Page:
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Comparative Responses of the PIPER 6YO Human Body Model and the Q6 ATD for Simulated Frontal and Lateral Impacts

1 Center for Injury Research and Prevention, The Children’s-Shreyas Sarfare, Jalaj Maheshwari, Nhat Duong, Aditya Belwadi
Published 2018-11-12 by The Stapp Association in United States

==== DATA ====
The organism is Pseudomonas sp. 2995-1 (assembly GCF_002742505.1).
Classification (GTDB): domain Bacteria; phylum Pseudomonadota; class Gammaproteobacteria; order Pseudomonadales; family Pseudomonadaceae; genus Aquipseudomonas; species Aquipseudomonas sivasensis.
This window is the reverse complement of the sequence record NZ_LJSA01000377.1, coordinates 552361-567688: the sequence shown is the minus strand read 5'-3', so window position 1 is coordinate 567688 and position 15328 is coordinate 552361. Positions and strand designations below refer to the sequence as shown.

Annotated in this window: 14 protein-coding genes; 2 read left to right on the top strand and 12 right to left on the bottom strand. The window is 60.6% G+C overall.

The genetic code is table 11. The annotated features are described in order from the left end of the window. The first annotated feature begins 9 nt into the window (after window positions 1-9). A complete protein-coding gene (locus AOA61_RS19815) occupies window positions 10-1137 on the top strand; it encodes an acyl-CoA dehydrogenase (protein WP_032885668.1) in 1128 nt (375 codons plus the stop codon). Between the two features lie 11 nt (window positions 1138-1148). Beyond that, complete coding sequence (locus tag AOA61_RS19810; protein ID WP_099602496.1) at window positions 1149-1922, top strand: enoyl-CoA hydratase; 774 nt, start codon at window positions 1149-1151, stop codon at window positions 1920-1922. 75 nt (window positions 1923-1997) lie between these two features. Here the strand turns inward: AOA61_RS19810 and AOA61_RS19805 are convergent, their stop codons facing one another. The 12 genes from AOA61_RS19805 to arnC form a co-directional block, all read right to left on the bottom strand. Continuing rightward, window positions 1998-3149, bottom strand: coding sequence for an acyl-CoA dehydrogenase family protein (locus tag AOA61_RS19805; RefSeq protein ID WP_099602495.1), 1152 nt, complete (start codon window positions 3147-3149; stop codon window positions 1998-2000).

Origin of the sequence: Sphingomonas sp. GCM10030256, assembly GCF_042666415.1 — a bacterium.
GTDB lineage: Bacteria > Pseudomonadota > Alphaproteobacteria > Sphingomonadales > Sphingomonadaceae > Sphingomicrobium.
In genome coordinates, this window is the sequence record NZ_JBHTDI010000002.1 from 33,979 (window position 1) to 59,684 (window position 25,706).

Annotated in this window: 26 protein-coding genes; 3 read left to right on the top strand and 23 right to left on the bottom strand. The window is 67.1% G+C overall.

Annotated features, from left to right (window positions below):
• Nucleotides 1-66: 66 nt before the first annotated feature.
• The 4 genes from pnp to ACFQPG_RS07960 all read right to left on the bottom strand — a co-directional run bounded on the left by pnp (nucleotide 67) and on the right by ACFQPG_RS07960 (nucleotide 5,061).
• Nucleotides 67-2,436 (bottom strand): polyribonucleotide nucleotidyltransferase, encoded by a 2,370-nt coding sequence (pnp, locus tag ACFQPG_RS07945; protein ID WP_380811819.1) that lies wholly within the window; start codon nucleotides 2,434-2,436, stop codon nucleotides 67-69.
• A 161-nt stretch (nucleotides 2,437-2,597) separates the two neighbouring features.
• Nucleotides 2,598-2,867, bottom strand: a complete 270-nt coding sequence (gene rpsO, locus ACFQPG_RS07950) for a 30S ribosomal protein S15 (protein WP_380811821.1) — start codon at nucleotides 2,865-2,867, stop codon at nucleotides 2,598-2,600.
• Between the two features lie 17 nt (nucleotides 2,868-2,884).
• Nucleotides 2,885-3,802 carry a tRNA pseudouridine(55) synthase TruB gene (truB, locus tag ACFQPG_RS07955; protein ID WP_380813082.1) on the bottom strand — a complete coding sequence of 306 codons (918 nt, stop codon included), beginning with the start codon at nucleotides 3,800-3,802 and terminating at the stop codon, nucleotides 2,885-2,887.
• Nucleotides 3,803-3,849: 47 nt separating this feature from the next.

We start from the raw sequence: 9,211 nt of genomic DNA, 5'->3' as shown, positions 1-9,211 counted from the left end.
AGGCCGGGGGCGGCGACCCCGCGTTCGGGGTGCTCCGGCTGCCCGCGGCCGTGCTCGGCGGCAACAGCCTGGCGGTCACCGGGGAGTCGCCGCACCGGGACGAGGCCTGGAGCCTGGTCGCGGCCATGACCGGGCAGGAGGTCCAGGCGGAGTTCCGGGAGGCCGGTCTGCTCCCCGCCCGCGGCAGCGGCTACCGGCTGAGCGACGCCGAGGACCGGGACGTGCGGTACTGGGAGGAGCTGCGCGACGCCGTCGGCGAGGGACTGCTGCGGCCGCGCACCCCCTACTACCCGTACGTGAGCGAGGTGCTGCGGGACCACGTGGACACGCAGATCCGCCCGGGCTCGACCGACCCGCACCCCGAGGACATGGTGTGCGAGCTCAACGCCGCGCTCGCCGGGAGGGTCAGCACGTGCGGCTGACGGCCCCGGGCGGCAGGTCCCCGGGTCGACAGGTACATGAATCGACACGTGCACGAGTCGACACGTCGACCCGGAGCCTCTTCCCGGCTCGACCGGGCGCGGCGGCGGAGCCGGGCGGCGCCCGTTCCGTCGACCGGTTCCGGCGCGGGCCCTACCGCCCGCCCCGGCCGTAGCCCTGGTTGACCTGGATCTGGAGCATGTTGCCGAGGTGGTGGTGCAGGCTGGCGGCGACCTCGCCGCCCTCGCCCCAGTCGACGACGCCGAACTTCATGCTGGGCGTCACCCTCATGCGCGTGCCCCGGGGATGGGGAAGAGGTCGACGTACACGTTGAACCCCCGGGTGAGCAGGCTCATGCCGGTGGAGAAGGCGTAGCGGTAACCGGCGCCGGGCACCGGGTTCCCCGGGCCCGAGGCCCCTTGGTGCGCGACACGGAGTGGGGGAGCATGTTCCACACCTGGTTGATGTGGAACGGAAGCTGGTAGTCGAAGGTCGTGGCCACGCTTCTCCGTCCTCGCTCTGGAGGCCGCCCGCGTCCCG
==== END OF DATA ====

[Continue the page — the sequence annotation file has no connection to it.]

Abstract - Adult and pediatric human body models have focused on developing accurate representation of the human body in terms of anthropometry and kinetics/kinematics in correlation with published PMHS (Post-Mortem Human Subjects) data. This study focuses on comparing the PIPER 6-year-old human body finite element (FE) model with a Q6 FE model to generate comparable metrics. The FE models were simulated in a vehicle environment by positioning them on two different child booster seats with a 3-point lap-shoulder belt for frontal and lateral impacts. The overall kinematic response (head excursion) of the PIPER human body model (HBM) mimics the behavior of the Q6 ATD. However, there is a significant difference in the NIJ values between the PIPER HBM and Q6 ATD (minimum reduction of 67% in PIPER HBM). The head-neck complex of the PIPER is seen to be more flexible (minimum reduction of 12% in neck forces and 64% in neck moments) as compared to the Q6.